Curated for content, computing, and digital experience professionsals

Author: Geoffrey Bock (Page 2 of 5)

Social Publishing with Drupal — New GG Whitepaper

I just published a new white paper, Social Publishing with Drupal, sponsored by Acquia and also available here. We forget that publishing and blogging (including this post) are stove-piped operations. But what would happen if we could intelligently keep track of all these disparate threads, combining the authoritative content from trusted sources with insights from friends and colleagues, organized contextually around the ways we think about things and make decisions? Social publishing is a new lens for delivering business value.

Here’s the executive summary for the white paper. Click the link above if you’d like to learn more. What’s the future of social publishing? Let’s start a debate. /geoff

Social publishing combines groomed and authoritative content, produced by an organization and emphasizing its core messages, with user-generated content that customers contribute via blogs, wikis, and social media tools. Drupal is an example of a social publishing platform, developed and maintained as an open source project, and delivered at an affordable cost.

Drupal is now deployed in major media companies, high technology firms, universities, magazine publishers, government agencies (including the White House), research groups, and non-profit organizations. Whether it is in a commercial, non-profit, or government setting, organizations rely on Drupal to project their presence over the web and to channel the interactive experiences that foster communities of contributors.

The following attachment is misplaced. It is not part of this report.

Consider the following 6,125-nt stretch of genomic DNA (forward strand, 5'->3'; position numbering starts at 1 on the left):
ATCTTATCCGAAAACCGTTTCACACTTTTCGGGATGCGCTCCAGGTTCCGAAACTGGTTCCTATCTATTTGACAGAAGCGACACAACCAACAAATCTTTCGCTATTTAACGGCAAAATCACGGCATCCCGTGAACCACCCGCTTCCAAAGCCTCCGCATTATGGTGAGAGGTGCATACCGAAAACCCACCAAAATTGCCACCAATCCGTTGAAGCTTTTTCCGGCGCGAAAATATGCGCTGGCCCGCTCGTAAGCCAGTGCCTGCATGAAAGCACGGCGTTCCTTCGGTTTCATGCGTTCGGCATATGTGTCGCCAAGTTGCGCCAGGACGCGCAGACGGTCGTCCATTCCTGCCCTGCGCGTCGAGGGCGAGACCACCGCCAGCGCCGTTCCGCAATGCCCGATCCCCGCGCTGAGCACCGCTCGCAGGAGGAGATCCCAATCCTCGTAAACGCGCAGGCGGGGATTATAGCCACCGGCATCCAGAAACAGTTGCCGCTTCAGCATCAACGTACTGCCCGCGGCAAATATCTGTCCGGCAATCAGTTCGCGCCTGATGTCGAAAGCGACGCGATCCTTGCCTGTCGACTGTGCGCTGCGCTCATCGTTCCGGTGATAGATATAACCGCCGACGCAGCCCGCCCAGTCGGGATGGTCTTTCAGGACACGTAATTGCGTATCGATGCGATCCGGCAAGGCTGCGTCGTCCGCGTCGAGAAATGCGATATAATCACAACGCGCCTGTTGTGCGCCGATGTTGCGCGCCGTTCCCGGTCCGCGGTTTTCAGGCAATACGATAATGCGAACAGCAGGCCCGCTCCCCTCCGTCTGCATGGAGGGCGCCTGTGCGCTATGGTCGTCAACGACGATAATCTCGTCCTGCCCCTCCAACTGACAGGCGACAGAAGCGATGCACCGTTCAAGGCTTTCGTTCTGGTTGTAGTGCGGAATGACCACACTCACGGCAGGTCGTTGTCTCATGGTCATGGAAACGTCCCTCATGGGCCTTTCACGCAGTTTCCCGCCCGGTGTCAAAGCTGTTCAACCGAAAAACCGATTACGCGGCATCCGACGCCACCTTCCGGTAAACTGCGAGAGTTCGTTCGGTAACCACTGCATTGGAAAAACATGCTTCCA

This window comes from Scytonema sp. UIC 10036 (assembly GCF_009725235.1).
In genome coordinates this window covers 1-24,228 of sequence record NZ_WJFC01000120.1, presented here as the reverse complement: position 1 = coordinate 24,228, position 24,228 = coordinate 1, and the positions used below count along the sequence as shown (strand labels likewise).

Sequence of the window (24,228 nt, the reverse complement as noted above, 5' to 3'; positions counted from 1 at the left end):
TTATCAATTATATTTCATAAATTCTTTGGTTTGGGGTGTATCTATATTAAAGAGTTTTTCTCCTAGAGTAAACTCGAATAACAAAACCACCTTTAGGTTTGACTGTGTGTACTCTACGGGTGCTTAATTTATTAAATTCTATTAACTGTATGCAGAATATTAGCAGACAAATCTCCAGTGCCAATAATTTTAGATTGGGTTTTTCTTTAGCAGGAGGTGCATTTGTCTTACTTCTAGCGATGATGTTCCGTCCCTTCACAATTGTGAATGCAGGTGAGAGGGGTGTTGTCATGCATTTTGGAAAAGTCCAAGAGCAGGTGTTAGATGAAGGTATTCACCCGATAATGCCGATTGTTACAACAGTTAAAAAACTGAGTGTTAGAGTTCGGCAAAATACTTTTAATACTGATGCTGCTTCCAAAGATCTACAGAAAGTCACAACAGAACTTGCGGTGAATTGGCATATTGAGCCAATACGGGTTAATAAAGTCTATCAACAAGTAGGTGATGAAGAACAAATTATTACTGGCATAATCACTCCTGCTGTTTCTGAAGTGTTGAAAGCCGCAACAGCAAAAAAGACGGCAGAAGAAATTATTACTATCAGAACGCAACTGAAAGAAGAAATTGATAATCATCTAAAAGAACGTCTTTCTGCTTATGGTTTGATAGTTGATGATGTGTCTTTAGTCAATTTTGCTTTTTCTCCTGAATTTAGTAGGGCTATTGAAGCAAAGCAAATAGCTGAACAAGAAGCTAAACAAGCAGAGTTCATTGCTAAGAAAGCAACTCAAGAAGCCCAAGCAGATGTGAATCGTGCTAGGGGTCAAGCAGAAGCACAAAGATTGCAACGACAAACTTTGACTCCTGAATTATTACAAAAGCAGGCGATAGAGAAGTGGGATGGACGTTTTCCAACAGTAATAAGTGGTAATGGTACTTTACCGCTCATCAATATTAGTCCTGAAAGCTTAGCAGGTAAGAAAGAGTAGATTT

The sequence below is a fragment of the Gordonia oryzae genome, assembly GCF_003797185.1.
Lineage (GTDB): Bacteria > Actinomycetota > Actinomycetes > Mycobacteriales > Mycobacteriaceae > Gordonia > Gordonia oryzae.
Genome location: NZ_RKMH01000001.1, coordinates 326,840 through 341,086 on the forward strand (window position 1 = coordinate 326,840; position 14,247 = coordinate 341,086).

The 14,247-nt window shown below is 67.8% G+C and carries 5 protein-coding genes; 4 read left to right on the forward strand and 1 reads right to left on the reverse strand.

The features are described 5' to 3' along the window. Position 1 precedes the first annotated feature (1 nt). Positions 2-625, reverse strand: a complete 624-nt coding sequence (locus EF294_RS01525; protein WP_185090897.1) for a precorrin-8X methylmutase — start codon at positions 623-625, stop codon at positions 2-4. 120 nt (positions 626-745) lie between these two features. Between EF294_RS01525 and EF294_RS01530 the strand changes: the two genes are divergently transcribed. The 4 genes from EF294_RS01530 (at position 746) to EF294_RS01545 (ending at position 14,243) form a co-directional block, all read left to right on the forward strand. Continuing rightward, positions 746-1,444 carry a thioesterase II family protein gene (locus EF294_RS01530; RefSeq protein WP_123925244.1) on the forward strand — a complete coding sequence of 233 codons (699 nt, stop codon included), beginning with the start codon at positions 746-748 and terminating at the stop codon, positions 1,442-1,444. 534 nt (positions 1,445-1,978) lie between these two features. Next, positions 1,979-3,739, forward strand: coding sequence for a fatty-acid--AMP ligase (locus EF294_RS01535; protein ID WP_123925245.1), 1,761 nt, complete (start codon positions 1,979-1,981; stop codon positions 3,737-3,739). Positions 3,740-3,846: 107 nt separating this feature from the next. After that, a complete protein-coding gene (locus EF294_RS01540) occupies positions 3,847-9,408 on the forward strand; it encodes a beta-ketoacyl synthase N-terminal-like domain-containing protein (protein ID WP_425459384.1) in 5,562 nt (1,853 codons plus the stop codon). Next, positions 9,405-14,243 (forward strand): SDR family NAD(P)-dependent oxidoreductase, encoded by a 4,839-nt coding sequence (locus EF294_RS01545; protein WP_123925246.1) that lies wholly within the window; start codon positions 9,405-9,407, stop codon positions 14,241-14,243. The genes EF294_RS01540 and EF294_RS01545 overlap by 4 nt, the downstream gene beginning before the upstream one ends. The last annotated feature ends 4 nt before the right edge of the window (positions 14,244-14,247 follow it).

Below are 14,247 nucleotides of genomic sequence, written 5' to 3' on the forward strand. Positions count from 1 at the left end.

By leveraging Drupal’s capabilities as a social publishing platform, organizations are able to reinforce their branded experiences and deliver relevant content to their customers and stakeholders. By exploiting Drupal as an open source project, developers supporting these organizations can easily enhance and extend Drupal’s capabilities, and introduce innovative modes of interactivity that meet specific business requirements.

Drupal is an attractive investment with substantial business benefits. Organization can keep their license and support costs modest by building on an open source project. Organizations can leverage the collective expertise of Drupal developers to solve immediate publishing problems. By relying on Drupal, organizations can stay abreast of the rapid technology changes when building competitive solutions for the digital age.

Social Networks as a Feature in Email

Saul Hansell has a tantalizing tidbit in today’s NYTimes, a report that Yahoo! and Google are thinking about making their email systems ‘more social.’ “Web-based email systems already contain much of what Facebook calls the social graph — the connections between people. That’s why social networks offer to import the e-mail address books of new users to jump-start their list of friends.” Our personal email applications should keep track of who is most important to us, and let us know when those messages arrive.